Mersey Gateway receives government approval
The bid to build a new crossing over the River Mersey between Widnes and Runcorn has moved a massive step closer after Transport Secretary Alistair Darling approved Government funding of £209m for the scheme.
The Mersey Gateway has now been entered into a programme of major transport schemes, which will allow Halton Borough Council to take forward detailed design work and to seek statutory powers for its implementation.
This will hopefully pave the way for construction on the bridge to start within the next couple of years, with an opening date of 2014, or even sooner, now a reality.
Halton council, which had led the private/public partnership seeking to build the bridge, has described the announcement as a “momentous day” for the whole of the North West region.
The decision has also been met with widespread approval from other private and public sector organisations in the region.
Tony McDermott, Leader of Halton Borough Council, said: “This is a momentous day for Halton Borough Council and for the whole of the North West region. It is certainly the biggest event in Halton for many a number of years.
“We have campaigned long and hard for over ten years for this day and I would like to pay tribute to all our partners, MPs, the public, private and business sector and neighbouring local authorities for their support throughout the campaign
“The Mersey Gateway is our bridge to prosperity and Halton?s highway to the future, and work will not stop until we deliver this spectacular piece of urban architecture on the ground.”
Roy Morris, Chairman of The Mersey Partnership, said: “This is fantastic news. A new Mersey Gateway bridge is of massive strategic importance to the performance and expansion of the North West economy, with its significance reaching far beyond Widnes and Runcorn.
“Cutting journey times and improving accessibility will be invaluable to a wide spectrum of businesses, and the partnership between the public and private sectors has proved to be a key factor in convincing the Government of these economic benefits.”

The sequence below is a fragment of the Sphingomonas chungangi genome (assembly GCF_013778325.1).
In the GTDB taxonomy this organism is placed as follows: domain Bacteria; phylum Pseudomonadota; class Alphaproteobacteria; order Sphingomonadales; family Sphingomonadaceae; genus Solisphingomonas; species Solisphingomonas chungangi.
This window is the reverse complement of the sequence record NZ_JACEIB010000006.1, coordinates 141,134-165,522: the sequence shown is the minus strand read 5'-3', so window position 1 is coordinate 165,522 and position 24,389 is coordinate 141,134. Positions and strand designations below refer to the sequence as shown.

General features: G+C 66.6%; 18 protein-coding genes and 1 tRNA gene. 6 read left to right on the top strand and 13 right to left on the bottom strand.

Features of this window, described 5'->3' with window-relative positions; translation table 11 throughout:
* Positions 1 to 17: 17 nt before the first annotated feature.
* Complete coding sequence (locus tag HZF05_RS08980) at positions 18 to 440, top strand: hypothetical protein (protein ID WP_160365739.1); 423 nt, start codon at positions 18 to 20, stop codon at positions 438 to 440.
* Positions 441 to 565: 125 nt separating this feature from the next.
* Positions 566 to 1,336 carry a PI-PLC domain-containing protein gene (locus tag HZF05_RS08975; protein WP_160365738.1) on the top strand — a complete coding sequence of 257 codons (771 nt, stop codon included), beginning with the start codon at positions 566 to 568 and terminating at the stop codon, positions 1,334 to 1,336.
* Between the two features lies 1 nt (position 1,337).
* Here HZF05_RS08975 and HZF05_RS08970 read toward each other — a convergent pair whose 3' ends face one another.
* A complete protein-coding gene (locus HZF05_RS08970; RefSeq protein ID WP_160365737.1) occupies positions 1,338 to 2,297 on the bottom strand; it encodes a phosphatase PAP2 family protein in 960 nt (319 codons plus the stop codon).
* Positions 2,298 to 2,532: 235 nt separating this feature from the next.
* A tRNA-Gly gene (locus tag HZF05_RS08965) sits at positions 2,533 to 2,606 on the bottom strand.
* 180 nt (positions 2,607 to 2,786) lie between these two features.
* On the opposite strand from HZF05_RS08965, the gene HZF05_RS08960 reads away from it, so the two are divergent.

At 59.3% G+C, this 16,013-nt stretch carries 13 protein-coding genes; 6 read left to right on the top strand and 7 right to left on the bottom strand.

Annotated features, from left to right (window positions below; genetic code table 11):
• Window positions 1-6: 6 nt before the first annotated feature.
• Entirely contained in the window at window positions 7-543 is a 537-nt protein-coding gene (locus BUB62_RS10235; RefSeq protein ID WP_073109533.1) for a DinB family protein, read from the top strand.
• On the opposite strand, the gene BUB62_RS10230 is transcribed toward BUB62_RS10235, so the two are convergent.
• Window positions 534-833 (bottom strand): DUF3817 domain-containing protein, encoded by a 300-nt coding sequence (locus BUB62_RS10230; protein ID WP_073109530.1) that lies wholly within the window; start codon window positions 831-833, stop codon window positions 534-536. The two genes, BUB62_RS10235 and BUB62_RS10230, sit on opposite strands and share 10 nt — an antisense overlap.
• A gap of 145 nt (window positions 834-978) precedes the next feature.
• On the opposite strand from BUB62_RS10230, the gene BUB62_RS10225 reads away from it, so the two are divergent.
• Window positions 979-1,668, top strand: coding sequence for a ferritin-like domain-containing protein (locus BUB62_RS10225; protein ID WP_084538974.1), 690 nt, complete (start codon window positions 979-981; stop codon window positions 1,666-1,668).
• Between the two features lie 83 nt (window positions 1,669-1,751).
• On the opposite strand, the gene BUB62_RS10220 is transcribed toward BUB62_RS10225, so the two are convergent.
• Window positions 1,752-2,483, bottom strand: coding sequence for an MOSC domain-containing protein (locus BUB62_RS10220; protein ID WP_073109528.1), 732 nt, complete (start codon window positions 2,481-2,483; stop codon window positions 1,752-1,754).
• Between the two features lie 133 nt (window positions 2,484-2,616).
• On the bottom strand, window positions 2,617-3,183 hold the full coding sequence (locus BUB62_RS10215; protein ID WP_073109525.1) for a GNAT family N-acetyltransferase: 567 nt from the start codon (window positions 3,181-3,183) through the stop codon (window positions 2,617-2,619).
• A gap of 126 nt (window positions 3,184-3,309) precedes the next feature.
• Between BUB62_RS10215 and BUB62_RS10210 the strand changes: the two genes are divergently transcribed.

Steven Broomhead, Chief Executive of the Northwest Regional Development Agency said: “We are delighted with the announcement. The Mersey Gateway will have a major impact on the economic growth and competitiveness of Merseyside, Cheshire and the whole region.”
Stephen Pearse, transport expert at Liverpool Chamber of Commerce, said: “This is a very positive, important decision. The crossing joins up the region and will have a massive impact on South Liverpool.”
Councillor Ron Round, Leader of Knowsley Council, said: “The impact the Mersey Gateway it will have on Knowsley and the rest of the region cannot be underestimated.
“It will bring new opportunities for business, the economy and development, and will encourage even more investment into the area. This crossing is something the region has needed for a long time, and the North West will start to reap the benefits immediately.”
Liverpool John Lennon Airport will be one of the main business beneficiaries of the crossing and has been a major supporter of the campaign. The bridge will provide a vital road link to it and extend the catchment area of its passengers.
Robin Tudor, from Liverpool John Lennon Airport, said: “We are a big supporter of this and it is an important factor in our continued success.”
The impact of the new crossing does not just affect businesses and commuters.
Peter Fahy, Chief Constable of Cheshire Constabulary, has been a keen supporter of the second crossing campaign, which he believes will help police respond to emergencies.
He said: “This is excellent news. The local government strike showed how vital this crossing is. I have always had concerns when it comes to emergency planning for the region in the event of a major incident. This will give us more options.”
The Department for Transport has agreed a grant of £86m that will be used to acquire land and to carry out the decontamination work, whilst PFI credits of £123m will be used to fund performance-related annual payments to the developer to supplement the toll revenue collected.
The offer of funding is subject to a number of conditions, including a requirement that the council works with the relevant statutory bodies in assessing and, if required, tackling the potential environmental impacts of the scheme, as well as ensuring the scheme remains good value for money.
A great number of environmental and technical studies have already been carried out over the last couple of years and most recently, the council was able to send the Government letters from the Environment Agency and English Nature, both of which accept that the environmental impact of the new crossing on the River Mersey and surrounding area would be minimal.
Halton Borough Council will now draw up the necessary orders and applications to cover all the procedural issues, including planning permission.
There will almost certainly be a public inquiry into the new crossing before the Secretary of State for Transport can give final approval. Bids are also now being invited from the private sector to build and operate the new bridge.